In the midst of all this, the GOP in both the executive and legislative branches led a sustained assault on civil liberties and limited, constitutional government even when doing so did nothing to forestall another terrorist attack.

Given all this, is should surprise no one that the Republicans are no longer in control of government.

The Democrats may prove to be worse on all counts. I’ve long learned not to assume that things could not get worse.  Still, it is hard to take seriously Republican demands that the American people trust them with the nation’s security.  After all, look at what the Republicans did when they actually held power.

Like FDR — In a Really Bad Way

President Barack Obama based his candidacy in part on the promise to set a new tone in Washington.  But we saw a much older tone emerge with his demonization of hedge funds over the Chrysler bankruptcy.  Reports the Washington Post:

President Obama’s harsh attack on hedge funds he blamed for forcing Chrysler into bankruptcy yesterday sparked cries of protest from the secretive financial firms that hold about $1 billion of the automaker’s debt.

Hedge funds and investment managers were irate at Obama’s description of them as “speculators” who were “refusing to sacrifice like everyone else” and who wanted “to hold out for the prospect of an unjustified taxpayer-funded bailout.”

“Some of the characterizations that were used today to refer to us as speculators or to say we’re looking for a bailout is really unfair,” said one executive who spoke on condition of anonymity because of the sensitivity of the matter. “What we’re looking for is a reasonable payout on the value of the debt … more in line with what unions and Fiat were getting.”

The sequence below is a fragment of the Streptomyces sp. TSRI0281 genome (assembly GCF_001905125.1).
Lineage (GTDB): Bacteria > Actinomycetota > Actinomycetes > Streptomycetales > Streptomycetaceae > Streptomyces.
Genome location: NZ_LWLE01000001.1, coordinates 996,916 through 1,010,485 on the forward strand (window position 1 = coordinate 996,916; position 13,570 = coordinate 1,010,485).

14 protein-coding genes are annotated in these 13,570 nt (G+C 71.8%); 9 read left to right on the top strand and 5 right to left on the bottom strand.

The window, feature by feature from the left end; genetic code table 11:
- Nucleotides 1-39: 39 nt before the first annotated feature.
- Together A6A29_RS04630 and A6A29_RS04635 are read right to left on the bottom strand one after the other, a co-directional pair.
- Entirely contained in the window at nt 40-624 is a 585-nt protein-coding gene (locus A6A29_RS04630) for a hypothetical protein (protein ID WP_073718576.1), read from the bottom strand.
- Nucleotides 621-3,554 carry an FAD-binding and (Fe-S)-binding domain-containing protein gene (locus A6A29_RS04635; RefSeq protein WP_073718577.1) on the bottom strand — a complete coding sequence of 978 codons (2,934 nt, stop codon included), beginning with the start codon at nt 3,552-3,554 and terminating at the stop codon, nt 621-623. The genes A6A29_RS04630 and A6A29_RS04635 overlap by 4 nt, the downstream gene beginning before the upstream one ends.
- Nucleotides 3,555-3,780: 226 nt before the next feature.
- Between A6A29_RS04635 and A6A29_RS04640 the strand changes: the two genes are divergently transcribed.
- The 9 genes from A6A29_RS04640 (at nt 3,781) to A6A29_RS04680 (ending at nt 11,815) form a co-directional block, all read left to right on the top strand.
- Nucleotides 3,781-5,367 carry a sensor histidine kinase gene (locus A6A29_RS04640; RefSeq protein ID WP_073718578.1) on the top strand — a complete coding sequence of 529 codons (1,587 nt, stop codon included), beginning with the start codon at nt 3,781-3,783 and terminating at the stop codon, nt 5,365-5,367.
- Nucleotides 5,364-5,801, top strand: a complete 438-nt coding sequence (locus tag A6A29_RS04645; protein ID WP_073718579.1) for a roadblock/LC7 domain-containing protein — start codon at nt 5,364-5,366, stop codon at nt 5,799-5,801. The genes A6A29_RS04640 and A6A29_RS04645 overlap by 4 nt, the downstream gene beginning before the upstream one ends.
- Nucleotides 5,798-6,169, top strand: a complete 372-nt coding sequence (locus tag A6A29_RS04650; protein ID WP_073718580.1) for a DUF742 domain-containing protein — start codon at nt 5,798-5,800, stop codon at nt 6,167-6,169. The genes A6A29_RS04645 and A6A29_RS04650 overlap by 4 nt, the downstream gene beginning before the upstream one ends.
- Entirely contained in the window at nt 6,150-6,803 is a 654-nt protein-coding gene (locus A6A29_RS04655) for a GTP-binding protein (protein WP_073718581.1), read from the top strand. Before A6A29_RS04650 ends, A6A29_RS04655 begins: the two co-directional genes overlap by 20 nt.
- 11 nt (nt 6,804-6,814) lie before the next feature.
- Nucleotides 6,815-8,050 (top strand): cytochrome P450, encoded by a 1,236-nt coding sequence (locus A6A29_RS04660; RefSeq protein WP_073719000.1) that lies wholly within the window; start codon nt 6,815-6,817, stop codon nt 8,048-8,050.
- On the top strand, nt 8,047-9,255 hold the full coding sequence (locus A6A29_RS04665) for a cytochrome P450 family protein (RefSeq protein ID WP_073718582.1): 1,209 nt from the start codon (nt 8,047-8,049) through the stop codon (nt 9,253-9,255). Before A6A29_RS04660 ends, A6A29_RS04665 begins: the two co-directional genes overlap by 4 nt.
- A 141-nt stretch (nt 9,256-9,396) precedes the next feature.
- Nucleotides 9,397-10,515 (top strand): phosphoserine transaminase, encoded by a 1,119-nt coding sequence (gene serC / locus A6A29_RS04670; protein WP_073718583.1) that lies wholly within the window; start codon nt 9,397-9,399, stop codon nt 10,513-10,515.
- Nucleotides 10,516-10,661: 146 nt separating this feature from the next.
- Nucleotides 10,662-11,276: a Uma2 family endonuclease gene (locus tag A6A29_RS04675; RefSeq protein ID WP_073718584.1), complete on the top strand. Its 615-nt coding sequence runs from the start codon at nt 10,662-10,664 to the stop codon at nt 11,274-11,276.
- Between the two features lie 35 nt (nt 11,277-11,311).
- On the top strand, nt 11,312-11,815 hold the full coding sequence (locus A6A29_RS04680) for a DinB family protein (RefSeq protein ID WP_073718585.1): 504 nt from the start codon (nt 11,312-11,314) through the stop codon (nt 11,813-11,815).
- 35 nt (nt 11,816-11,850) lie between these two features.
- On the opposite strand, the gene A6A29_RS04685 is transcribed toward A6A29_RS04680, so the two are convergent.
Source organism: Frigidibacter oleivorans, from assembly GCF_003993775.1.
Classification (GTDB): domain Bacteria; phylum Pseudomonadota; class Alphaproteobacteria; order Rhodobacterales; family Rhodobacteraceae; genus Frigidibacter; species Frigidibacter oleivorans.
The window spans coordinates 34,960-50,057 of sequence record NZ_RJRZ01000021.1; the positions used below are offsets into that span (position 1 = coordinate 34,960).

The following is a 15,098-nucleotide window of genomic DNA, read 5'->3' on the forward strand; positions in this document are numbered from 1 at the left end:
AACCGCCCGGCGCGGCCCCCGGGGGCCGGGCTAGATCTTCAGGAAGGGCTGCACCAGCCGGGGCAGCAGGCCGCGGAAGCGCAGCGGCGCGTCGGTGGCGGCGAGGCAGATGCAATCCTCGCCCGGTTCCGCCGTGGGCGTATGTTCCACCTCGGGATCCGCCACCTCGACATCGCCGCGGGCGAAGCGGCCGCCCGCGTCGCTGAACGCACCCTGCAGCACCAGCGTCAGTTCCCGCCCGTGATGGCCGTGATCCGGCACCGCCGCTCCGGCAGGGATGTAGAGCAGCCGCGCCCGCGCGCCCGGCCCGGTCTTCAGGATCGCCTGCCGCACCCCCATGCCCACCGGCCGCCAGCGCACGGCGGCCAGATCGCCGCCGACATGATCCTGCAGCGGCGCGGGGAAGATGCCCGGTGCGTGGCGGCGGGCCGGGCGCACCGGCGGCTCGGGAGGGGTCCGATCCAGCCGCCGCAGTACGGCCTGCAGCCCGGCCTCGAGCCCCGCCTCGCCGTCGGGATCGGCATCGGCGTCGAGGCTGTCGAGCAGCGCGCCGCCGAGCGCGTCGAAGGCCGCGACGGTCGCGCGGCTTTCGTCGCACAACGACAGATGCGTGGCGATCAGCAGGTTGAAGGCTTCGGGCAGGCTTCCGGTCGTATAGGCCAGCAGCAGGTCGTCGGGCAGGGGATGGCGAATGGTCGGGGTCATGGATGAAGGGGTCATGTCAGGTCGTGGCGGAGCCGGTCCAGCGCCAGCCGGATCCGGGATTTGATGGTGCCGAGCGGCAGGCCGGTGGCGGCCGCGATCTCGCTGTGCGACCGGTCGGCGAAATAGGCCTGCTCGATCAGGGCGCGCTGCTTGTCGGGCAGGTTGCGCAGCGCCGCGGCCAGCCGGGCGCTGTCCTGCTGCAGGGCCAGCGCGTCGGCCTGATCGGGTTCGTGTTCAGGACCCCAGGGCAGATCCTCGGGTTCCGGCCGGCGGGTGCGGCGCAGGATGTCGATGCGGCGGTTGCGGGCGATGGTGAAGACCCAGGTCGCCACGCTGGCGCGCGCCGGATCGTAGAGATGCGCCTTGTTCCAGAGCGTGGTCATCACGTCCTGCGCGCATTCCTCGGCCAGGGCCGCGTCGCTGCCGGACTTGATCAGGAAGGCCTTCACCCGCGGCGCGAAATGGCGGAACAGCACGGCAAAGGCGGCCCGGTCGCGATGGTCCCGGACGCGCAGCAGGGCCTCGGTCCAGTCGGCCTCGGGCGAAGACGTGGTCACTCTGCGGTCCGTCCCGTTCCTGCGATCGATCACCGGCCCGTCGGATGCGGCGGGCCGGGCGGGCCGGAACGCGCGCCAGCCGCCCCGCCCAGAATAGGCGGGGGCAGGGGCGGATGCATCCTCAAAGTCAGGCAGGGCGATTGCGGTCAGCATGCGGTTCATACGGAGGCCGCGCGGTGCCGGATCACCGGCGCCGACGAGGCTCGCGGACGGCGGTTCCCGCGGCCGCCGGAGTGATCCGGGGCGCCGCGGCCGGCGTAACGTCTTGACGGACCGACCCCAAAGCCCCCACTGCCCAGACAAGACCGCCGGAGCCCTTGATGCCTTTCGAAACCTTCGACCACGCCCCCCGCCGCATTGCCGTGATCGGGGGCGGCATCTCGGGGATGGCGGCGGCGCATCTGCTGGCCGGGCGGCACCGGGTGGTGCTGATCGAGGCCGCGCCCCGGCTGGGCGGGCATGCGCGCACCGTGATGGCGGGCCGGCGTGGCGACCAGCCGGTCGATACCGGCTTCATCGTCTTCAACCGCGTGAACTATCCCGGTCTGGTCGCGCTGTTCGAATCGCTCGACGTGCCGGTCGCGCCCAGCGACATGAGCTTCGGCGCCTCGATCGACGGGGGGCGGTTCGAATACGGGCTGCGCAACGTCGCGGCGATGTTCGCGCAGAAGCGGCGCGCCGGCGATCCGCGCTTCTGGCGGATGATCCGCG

George Schultze, the managing member of the hedge fund Schultze Asset Management, a Chrysler bondholder, said, “We are simply seeking to enforce our bargained-for rights under well-settled law.”

“Hopefully, the bankruptcy process will help refocus on this issue rather than on pointing fingers at lenders,” he said.

I won’t claim any special expertise to parse who is responsible for what in the crash of the U.S.  (meaning Big Three) auto industry.  However, attacking people for exercising their legal rights and trashing those who make their business investing in companies hardly seems like the right way to get the U.S. economy moving again.

During the Depression, FDR’s relentless attacks on business and the rich almost certainly added to a climate of uncertainty that discouraged investment during tough times.  Why put your money at real risk when the president and his cohorts seem determined to treat you like the enemy?  While President Obama need not treat gently those who contributed to the current crisis by acting illegally or unscrupulously, he should not act as if those who simply aren’t willing to turn their economic futures over to the tender mercies of the White House are criminals.

We’ve just lived through eight years of bitter partisan warfare.  The president shouldn’t replace that with a jihad against businesses that resist increased government direction of the economy.

Vetting the Future Supreme Court Justice

In choosing a Supreme Court nominee to replace Justice Souter, President Obama will have an opportunity to avoid the partisanship he promised to reduce on the campaign trail, which his legislative agenda has thus far only exacerbated.

But given the way Bush nominees were treated by Senate Democrats, it won’t be easy. After the stormy confirmation hearings for Judges Bork and Thomas, President Clinton’s nominations of Judges Ginsburg and Breyer sailed through the confirmation process with little opposition and even less acrimony. With the return of Republican nominees after the election of George W. Bush, however, Senate Democrats resumed their scorched earth practices, starting with appellate court nominees and continuing to the nominations of Judges Roberts and Alito to the High Court.

Hearings were never held, filibusters were threatened and reputations were tarnished.

The question now for Senate Republicans will be, is turnabout fair-play?

The answer may turn on just who President Obama selects. At the least, given this recent history, there is no reason Senate Republicans need to be unduly deferential to the president’s nominee. We will need to know both the judicial philosophy and the constitutional philosophy of the nominee.

That will require respectful but sharp questioning by members of the loyal opposition. Their duty under the Constitution requires nothing less.